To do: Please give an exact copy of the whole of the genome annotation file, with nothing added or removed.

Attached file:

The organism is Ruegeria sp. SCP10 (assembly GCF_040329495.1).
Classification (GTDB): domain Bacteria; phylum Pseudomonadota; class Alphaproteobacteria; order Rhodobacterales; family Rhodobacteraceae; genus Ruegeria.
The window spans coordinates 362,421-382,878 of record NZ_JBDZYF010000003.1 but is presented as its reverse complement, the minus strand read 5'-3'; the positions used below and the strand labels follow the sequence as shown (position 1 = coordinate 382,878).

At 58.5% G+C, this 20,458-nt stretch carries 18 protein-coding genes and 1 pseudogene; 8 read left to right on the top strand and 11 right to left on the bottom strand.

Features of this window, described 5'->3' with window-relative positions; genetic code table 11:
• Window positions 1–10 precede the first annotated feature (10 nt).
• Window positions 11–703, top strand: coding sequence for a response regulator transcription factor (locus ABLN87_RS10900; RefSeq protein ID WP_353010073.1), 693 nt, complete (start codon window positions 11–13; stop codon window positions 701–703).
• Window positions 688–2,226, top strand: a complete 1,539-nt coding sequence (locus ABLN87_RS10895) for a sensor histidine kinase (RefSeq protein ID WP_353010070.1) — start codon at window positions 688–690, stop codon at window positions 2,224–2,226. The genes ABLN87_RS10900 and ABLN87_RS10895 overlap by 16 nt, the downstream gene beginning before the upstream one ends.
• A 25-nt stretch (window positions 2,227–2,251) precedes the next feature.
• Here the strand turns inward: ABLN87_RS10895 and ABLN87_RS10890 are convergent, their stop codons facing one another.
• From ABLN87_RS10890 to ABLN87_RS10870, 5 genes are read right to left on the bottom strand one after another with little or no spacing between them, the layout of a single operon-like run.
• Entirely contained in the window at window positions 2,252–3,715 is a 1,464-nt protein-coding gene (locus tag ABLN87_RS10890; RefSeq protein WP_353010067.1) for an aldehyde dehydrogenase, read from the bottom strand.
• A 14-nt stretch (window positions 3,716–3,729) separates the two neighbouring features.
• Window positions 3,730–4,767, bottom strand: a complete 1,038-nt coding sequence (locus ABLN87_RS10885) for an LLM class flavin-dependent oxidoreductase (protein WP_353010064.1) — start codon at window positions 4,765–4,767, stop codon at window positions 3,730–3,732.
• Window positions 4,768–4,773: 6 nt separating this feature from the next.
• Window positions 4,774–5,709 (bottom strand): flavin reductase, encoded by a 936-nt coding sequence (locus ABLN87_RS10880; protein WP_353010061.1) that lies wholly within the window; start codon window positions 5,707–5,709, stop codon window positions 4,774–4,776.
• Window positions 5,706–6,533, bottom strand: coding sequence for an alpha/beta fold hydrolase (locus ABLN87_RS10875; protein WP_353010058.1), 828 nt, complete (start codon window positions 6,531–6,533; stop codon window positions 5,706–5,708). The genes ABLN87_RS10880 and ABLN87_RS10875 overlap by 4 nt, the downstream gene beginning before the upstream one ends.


The organism is Ruegeria sp. SCP10 (assembly GCF_040329495.1).
Classification (GTDB): domain Bacteria; phylum Pseudomonadota; class Alphaproteobacteria; order Rhodobacterales; family Rhodobacteraceae; genus Ruegeria.
The window spans coordinates 362,421-382,878 of record NZ_JBDZYF010000003.1 but is presented as its reverse complement, the minus strand read 5'-3'; the positions used below and the strand labels follow the sequence as shown (position 1 = coordinate 382,878).

At 58.5% G+C, this 20,458-nt stretch carries 18 protein-coding genes and 1 pseudogene; 8 read left to right on the top strand and 11 right to left on the bottom strand.

Features of this window, described 5'->3' with window-relative positions; genetic code table 11:
• Window positions 1–10 precede the first annotated feature (10 nt).
• Window positions 11–703, top strand: coding sequence for a response regulator transcription factor (locus ABLN87_RS10900; RefSeq protein ID WP_353010073.1), 693 nt, complete (start codon window positions 11–13; stop codon window positions 701–703).
• Window positions 688–2,226, top strand: a complete 1,539-nt coding sequence (locus ABLN87_RS10895) for a sensor histidine kinase (RefSeq protein ID WP_353010070.1) — start codon at window positions 688–690, stop codon at window positions 2,224–2,226. The genes ABLN87_RS10900 and ABLN87_RS10895 overlap by 16 nt, the downstream gene beginning before the upstream one ends.
• A 25-nt stretch (window positions 2,227–2,251) precedes the next feature.
• Here the strand turns inward: ABLN87_RS10895 and ABLN87_RS10890 are convergent, their stop codons facing one another.
• From ABLN87_RS10890 to ABLN87_RS10870, 5 genes are read right to left on the bottom strand one after another with little or no spacing between them, the layout of a single operon-like run.
• Entirely contained in the window at window positions 2,252–3,715 is a 1,464-nt protein-coding gene (locus tag ABLN87_RS10890; RefSeq protein WP_353010067.1) for an aldehyde dehydrogenase, read from the bottom strand.
• A 14-nt stretch (window positions 3,716–3,729) separates the two neighbouring features.
• Window positions 3,730–4,767, bottom strand: a complete 1,038-nt coding sequence (locus ABLN87_RS10885) for an LLM class flavin-dependent oxidoreductase (protein WP_353010064.1) — start codon at window positions 4,765–4,767, stop codon at window positions 3,730–3,732.
• Window positions 4,768–4,773: 6 nt separating this feature from the next.
• Window positions 4,774–5,709 (bottom strand): flavin reductase, encoded by a 936-nt coding sequence (locus ABLN87_RS10880; protein WP_353010061.1) that lies wholly within the window; start codon window positions 5,707–5,709, stop codon window positions 4,774–4,776.
• Window positions 5,706–6,533, bottom strand: coding sequence for an alpha/beta fold hydrolase (locus ABLN87_RS10875; protein WP_353010058.1), 828 nt, complete (start codon window positions 6,531–6,533; stop codon window positions 5,706–5,708). The genes ABLN87_RS10880 and ABLN87_RS10875 overlap by 4 nt, the downstream gene beginning before the upstream one ends.